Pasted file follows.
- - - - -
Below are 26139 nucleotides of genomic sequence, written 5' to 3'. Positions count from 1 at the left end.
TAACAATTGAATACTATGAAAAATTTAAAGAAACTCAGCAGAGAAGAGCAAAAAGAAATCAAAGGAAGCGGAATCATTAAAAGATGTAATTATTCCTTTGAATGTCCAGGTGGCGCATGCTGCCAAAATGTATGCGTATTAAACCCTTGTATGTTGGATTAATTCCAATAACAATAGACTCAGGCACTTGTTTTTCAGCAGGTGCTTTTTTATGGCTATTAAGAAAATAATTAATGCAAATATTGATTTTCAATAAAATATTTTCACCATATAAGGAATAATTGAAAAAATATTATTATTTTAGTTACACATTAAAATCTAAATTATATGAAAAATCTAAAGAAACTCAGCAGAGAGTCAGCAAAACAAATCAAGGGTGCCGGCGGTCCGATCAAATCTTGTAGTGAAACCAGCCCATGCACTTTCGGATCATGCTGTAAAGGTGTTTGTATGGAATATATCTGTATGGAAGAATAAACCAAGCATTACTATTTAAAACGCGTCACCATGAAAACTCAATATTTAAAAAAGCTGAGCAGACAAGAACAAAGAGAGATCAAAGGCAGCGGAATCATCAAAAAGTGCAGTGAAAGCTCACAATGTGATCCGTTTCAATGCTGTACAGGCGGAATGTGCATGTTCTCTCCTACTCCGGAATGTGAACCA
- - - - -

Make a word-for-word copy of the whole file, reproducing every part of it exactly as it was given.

Below are 26139 nucleotides of genomic sequence, written 5' to 3'. Positions count from 1 at the left end.
TAACAATTGAATACTATGAAAAATTTAAAGAAACTCAGCAGAGAAGAGCAAAAAGAAATCAAAGGAAGCGGAATCATTAAAAGATGTAATTATTCCTTTGAATGTCCAGGTGGCGCATGCTGCCAAAATGTATGCGTATTAAACCCTTGTATGTTGGATTAATTCCAATAACAATAGACTCAGGCACTTGTTTTTCAGCAGGTGCTTTTTTATGGCTATTAAGAAAATAATTAATGCAAATATTGATTTTCAATAAAATATTTTCACCATATAAGGAATAATTGAAAAAATATTATTATTTTAGTTACACATTAAAATCTAAATTATATGAAAAATCTAAAGAAACTCAGCAGAGAGTCAGCAAAACAAATCAAGGGTGCCGGCGGTCCGATCAAATCTTGTAGTGAAACCAGCCCATGCACTTTCGGATCATGCTGTAAAGGTGTTTGTATGGAATATATCTGTATGGAAGAATAAACCAAGCATTACTATTTAAAACGCGTCACCATGAAAACTCAATATTTAAAAAAGCTGAGCAGACAAGAACAAAGAGAGATCAAAGGCAGCGGAATCATCAAAAAGTGCAGTGAAAGCTCACAATGTGATCCGTTTCAATGCTGTACAGGCGGAATGTGCATGTTCTCTCCTACTCCGGAATGTGAACCA